Back in the day, I had a friend with two young kids, a successful career and a husband with a good job… but one that paid significantly less than hers did. It seemed both of them deemed their respective jobs more important than their spouses, and that led to almost daily negotiations over who would pick up the kids from daycare. I asked her once if her husband ever considered staying at home and letting her bring home all of the bacon. She told me that she had hoped he would consider trying it, but the answer was always an unequivocal NO. He simply felt that he needed to contribute monetarily and just couldn’t see himself as completely reliant on his wife for the family’s financial security. I never thought of him as old-fashioned or slightly chauvinistic in any way. In fact, he seemed very much like a modern man, hip with the changing gender roles in our society. He obviously wasn’t, and I’ve come to learn that the overwhelming need to be a provider is a trait that is still very common in a majority of men I’ve met or interacted with.

So, for many guys, it’s not a cut and dry situation. Trust me, it’s not an easy choice to make. In fact, it’s a life-altering decision! Even I second-guessed myself at times, but in the end, I said YES to the question and I’ll tell you why. I knew in my heart and soul that what I was doing was important … way more important than earning a paycheck or succeeding at any job I’ve ever had or will have.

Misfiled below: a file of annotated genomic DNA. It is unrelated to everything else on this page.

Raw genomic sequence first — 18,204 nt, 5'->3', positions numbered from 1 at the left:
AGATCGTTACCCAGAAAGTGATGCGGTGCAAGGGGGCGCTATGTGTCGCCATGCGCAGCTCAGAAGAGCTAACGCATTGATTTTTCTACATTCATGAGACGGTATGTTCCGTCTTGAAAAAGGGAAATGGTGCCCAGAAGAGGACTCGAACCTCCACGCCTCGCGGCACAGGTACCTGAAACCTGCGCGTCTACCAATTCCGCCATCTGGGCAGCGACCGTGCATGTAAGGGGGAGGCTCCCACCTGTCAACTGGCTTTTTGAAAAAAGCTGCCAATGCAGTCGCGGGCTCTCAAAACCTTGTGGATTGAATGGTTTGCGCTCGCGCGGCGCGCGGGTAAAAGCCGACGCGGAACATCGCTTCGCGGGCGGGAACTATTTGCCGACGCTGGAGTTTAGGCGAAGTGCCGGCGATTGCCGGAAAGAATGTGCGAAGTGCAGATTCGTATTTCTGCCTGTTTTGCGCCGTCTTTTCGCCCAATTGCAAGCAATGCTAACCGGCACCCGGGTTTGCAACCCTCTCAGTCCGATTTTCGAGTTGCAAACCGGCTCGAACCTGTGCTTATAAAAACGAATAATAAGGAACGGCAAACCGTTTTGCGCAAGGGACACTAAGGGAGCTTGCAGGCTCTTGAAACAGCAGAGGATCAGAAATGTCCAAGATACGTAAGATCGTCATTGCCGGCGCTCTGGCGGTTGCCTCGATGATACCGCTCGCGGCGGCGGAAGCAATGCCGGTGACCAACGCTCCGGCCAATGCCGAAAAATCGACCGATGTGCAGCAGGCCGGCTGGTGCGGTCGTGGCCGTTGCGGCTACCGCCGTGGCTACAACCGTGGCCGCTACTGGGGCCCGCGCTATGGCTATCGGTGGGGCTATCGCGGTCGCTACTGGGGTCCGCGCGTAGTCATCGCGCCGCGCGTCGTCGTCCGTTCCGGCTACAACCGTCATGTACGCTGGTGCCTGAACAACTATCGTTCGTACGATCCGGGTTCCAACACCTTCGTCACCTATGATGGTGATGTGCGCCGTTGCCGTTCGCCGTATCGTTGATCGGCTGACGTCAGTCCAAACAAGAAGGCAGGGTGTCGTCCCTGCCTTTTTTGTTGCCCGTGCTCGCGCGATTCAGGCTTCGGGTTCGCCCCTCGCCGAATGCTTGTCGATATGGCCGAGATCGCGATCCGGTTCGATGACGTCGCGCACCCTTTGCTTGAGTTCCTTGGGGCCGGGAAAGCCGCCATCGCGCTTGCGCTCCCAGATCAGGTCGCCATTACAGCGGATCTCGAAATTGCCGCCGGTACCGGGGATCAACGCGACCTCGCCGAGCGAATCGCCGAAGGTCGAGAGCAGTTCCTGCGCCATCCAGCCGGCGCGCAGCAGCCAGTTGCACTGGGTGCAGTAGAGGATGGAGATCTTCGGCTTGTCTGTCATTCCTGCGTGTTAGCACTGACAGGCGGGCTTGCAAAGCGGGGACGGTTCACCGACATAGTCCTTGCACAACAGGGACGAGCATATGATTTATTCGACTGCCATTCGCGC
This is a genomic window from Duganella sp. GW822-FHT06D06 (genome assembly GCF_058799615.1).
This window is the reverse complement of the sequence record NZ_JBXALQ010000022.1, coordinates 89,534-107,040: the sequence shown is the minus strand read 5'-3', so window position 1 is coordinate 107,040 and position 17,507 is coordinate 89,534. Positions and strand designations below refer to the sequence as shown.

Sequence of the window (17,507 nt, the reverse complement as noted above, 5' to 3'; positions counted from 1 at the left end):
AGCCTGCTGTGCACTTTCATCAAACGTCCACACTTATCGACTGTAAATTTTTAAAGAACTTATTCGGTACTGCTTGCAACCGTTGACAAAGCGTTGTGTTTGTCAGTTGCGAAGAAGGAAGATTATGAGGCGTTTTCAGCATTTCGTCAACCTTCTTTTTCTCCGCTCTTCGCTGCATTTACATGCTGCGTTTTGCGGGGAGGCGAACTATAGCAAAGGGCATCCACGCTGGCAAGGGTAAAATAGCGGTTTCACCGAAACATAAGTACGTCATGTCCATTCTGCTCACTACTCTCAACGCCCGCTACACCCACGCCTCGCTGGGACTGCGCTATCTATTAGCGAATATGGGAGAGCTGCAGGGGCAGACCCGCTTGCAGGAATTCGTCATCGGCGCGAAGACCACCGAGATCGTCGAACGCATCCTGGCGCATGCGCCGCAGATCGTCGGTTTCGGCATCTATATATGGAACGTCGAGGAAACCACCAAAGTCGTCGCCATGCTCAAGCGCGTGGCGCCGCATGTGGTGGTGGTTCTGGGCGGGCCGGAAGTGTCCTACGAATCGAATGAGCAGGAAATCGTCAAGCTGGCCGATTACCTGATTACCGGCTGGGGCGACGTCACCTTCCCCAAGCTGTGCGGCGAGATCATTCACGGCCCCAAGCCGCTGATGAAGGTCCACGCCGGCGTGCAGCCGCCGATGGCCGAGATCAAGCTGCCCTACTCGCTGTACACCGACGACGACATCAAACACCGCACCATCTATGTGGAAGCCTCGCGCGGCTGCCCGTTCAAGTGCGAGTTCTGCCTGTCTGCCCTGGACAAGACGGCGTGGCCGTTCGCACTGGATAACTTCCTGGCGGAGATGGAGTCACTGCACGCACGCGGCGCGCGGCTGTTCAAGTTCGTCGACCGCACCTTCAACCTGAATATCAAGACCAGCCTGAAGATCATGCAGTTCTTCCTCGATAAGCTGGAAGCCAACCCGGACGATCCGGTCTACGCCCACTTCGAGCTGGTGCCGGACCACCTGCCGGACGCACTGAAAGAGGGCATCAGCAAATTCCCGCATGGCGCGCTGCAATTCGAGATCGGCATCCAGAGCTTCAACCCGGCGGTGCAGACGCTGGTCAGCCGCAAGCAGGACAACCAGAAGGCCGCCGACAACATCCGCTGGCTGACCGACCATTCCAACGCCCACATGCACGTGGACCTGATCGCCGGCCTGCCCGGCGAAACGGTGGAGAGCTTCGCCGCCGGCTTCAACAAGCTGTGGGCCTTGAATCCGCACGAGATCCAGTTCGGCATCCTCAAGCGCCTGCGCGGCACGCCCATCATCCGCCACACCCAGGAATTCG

So, how about we try and make this discussion a little more scientific? How about we back it up with some stats? How about you participate in an online poll so I can see for myself just how many of you could take on the role of primary caregiver? Come on people, it’s easy! It’s simple! And best of all, it’s anonymous!

Remember men, we’re talking about deciding to stay home to raise kids… but only if your spouse makes enough dough, enough scratch, enough cheddar to provide a comfortable standard of living for the entire family.

And for those who feel that your womanhood automatically disqualifies you from participating this poll, please ask your significant other how he feels about the question, and answer it on his behalf.

Or, maybe all of you women could just pretend you’re a man and answer it to the best if your ability. It’s not that hard… just empty your mind of all coherent thoughts. Hmmm, upon further reflection, maybe this poll won’t be as scientific as I had hoped.

Anyhoooooo, I will reveal the final poll numbers in one week. Start voting and stay tuned!!!